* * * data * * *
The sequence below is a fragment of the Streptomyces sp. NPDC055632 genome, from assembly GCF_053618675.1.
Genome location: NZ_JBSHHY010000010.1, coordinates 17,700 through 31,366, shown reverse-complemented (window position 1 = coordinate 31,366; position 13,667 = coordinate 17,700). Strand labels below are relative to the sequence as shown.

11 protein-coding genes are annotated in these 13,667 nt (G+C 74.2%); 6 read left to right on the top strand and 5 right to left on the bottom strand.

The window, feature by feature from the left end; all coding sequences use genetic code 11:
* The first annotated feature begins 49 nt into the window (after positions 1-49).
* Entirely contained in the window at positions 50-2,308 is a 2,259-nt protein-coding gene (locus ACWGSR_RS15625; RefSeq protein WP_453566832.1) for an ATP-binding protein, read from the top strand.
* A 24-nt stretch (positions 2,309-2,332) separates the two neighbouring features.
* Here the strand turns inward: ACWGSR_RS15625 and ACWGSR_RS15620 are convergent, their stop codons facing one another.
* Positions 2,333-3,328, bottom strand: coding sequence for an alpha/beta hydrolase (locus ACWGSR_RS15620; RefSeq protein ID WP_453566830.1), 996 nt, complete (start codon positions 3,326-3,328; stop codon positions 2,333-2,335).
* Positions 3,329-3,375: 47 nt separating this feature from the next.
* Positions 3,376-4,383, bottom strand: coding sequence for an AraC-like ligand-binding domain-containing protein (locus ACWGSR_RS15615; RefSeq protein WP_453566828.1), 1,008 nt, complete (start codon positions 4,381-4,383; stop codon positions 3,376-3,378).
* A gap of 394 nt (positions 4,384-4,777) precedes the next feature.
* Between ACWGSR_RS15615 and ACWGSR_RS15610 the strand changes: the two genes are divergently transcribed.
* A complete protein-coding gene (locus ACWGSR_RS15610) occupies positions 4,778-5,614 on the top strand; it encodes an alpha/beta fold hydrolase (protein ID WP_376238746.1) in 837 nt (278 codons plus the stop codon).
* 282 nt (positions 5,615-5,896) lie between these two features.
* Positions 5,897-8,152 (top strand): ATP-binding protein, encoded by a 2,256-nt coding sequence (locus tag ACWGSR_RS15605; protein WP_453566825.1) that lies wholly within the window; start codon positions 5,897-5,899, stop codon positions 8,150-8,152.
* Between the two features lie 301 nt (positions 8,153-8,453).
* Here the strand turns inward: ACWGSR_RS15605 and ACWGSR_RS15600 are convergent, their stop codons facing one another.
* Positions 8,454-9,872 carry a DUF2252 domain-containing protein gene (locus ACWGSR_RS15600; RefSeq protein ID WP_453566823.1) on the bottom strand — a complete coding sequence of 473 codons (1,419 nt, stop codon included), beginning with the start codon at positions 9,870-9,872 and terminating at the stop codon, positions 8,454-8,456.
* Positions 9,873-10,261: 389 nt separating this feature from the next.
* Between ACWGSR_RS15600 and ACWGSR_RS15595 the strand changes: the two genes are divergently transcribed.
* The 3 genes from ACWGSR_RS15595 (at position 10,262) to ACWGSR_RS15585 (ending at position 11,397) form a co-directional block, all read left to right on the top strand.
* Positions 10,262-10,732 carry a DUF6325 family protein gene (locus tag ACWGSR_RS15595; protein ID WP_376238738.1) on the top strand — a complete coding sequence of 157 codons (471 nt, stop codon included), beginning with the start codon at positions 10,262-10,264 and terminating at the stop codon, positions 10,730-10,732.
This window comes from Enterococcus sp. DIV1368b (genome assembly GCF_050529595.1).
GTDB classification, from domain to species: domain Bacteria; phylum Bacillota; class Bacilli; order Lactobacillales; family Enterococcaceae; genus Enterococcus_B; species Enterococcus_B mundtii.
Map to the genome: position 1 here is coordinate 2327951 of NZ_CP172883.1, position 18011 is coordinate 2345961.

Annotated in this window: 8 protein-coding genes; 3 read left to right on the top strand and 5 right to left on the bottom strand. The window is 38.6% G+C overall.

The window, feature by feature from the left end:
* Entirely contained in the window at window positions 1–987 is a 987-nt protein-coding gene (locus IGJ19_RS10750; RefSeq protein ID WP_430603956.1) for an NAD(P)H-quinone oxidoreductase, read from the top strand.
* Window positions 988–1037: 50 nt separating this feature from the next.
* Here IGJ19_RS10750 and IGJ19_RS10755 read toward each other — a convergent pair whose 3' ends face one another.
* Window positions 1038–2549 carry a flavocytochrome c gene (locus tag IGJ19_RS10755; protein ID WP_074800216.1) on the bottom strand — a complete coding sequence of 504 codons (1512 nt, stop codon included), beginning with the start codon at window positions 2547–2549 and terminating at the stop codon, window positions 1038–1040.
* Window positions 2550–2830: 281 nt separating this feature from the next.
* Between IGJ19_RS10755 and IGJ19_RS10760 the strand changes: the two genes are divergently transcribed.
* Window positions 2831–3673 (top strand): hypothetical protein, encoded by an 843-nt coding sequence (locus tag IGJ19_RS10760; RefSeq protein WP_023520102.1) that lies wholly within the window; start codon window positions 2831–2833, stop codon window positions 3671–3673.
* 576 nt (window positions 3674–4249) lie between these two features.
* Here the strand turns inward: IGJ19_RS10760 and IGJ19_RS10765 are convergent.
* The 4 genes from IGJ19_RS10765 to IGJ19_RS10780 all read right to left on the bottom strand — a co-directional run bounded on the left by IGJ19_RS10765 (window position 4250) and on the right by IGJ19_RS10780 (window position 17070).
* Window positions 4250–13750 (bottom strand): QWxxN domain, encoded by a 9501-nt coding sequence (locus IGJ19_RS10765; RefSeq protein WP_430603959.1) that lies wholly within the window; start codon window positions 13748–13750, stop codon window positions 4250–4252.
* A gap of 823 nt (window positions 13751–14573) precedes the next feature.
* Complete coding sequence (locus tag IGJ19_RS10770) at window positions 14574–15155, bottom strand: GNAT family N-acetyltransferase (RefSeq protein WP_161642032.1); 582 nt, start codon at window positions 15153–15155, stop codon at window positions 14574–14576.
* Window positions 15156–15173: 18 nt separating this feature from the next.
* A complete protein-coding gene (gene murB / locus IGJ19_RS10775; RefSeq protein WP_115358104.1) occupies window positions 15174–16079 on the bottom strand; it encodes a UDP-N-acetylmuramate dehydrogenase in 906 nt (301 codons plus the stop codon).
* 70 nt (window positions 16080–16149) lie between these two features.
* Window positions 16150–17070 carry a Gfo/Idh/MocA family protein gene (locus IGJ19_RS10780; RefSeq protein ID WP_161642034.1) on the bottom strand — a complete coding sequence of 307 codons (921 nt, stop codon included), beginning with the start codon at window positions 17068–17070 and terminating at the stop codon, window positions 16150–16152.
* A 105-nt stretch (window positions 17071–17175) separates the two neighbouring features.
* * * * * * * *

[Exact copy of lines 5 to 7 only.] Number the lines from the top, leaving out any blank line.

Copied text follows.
* The first annotated feature begins 49 nt into the window (after positions 1-49).
* Entirely contained in the window at positions 50-2,308 is a 2,259-nt protein-coding gene (locus ACWGSR_RS15625; RefSeq protein WP_453566832.1) for an ATP-binding protein, read from the top strand.
* A 24-nt stretch (positions 2,309-2,332) separates the two neighbouring features.